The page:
Study Investigates Nominee-Less Judicial Vacancies

April 30, 2013

A recent study by IAALS board member Russell Wheeler, a Visiting Fellow at the Brookings Institution, analyzes the politics behind the high number of judicial vacancies without nominees. Wheeler examines judicial nominations during the Obama administration and hypothesizes that delays from the White House, combined with tensions between the political parties, are responsible for the high number of long-lasting, nominee-less judicial vacancies and to the longer periods between vacancy and nomination. As a solution, Wheeler suggests more transparency in the pre-nomination process and recommends that the country consider a proposal in which the White House publishes the status of pre-nomination negotiations, although not the names of the potential nominees themselves. This proposal would shed more light on the vacancy problem and allow senators to "call out what they regard as misleading administration information, bringing the dispute into the open for verification." Ultimately, this transparency may help repair and hasten the overall judicial nomination and confirmation process.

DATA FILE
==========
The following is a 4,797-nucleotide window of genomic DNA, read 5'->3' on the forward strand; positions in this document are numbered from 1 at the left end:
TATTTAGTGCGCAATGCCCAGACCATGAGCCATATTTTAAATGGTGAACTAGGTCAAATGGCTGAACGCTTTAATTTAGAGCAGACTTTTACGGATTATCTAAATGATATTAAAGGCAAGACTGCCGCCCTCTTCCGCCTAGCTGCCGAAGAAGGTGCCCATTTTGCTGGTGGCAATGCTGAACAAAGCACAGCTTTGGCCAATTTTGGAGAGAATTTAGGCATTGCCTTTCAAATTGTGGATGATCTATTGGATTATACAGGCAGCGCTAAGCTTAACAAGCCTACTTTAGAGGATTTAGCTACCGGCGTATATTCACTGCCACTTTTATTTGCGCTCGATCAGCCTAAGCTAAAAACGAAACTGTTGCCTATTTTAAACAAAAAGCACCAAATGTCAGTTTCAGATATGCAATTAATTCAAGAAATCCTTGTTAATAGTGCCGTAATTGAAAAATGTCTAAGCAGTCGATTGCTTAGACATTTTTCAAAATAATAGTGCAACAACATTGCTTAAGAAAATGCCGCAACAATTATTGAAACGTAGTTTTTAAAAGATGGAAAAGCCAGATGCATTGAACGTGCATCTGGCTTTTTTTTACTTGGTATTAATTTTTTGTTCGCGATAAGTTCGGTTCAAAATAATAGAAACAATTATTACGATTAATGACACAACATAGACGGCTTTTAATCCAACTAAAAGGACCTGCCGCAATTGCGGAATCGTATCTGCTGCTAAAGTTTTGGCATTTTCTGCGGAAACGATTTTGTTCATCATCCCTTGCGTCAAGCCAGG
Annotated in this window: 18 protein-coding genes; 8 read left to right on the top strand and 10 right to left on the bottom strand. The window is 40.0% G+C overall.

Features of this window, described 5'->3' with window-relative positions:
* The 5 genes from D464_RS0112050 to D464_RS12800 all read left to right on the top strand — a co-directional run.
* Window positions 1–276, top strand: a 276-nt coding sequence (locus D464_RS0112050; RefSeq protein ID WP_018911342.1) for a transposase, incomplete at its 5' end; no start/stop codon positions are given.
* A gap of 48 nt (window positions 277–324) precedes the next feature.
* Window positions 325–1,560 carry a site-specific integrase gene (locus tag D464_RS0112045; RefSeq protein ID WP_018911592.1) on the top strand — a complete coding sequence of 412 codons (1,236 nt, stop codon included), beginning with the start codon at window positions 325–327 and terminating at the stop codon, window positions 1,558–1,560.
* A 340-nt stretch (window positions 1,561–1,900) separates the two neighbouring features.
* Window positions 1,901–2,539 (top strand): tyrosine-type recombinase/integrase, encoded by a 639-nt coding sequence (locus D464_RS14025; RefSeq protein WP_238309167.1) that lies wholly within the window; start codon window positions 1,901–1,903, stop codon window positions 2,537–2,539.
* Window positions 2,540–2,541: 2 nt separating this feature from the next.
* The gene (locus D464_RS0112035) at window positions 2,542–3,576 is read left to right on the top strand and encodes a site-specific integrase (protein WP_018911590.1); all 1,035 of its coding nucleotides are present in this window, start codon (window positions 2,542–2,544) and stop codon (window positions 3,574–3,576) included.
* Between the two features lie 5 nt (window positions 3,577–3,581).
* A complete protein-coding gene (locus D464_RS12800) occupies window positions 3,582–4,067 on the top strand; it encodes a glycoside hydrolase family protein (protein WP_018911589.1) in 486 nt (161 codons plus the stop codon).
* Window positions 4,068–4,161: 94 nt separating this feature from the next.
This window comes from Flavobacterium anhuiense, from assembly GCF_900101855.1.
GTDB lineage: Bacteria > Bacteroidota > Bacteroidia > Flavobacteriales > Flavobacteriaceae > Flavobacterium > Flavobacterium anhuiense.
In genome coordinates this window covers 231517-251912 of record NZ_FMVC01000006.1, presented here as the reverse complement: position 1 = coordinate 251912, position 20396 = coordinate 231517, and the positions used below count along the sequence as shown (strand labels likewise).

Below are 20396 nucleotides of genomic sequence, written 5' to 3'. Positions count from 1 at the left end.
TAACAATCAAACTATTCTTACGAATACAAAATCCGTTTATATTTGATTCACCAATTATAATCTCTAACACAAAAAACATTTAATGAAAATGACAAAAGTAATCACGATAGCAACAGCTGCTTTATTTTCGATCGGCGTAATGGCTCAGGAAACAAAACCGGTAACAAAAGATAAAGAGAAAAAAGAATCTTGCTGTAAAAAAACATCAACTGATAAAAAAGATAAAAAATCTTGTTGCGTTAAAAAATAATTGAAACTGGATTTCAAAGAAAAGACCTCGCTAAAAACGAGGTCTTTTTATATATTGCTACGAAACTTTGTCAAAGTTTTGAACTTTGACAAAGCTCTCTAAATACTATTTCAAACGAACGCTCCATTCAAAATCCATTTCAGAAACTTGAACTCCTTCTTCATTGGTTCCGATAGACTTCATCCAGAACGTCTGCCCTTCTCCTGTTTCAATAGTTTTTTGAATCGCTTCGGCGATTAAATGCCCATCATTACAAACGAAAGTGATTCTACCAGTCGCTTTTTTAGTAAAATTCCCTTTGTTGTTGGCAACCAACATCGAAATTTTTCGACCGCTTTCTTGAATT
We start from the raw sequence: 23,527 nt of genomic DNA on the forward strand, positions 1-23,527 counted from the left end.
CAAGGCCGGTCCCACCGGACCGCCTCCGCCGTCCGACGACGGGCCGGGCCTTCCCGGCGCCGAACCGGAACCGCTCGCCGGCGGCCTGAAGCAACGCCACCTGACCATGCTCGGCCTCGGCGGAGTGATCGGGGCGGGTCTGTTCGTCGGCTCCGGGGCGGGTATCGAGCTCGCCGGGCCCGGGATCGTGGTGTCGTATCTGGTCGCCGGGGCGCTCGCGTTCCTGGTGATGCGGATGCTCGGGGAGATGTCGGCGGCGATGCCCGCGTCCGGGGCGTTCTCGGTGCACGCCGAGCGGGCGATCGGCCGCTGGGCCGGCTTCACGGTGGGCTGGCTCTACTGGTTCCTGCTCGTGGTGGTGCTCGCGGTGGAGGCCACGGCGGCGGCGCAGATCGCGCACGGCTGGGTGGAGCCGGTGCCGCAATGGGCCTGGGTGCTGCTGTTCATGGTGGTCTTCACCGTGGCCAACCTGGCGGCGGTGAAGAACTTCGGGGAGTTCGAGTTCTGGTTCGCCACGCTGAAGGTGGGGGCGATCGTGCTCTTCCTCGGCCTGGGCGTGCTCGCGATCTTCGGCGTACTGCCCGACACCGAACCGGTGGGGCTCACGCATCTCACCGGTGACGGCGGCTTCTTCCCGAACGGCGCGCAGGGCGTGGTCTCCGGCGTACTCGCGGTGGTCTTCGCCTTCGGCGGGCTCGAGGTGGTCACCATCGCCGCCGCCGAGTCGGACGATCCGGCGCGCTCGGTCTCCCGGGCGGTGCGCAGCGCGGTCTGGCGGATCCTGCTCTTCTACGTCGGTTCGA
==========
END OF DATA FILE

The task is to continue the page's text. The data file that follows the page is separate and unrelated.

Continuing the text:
Cindy Pham is a third year law student at the University of Denver Sturm College of Law and contributes to IAALS Online. Please direct inquiries about this post to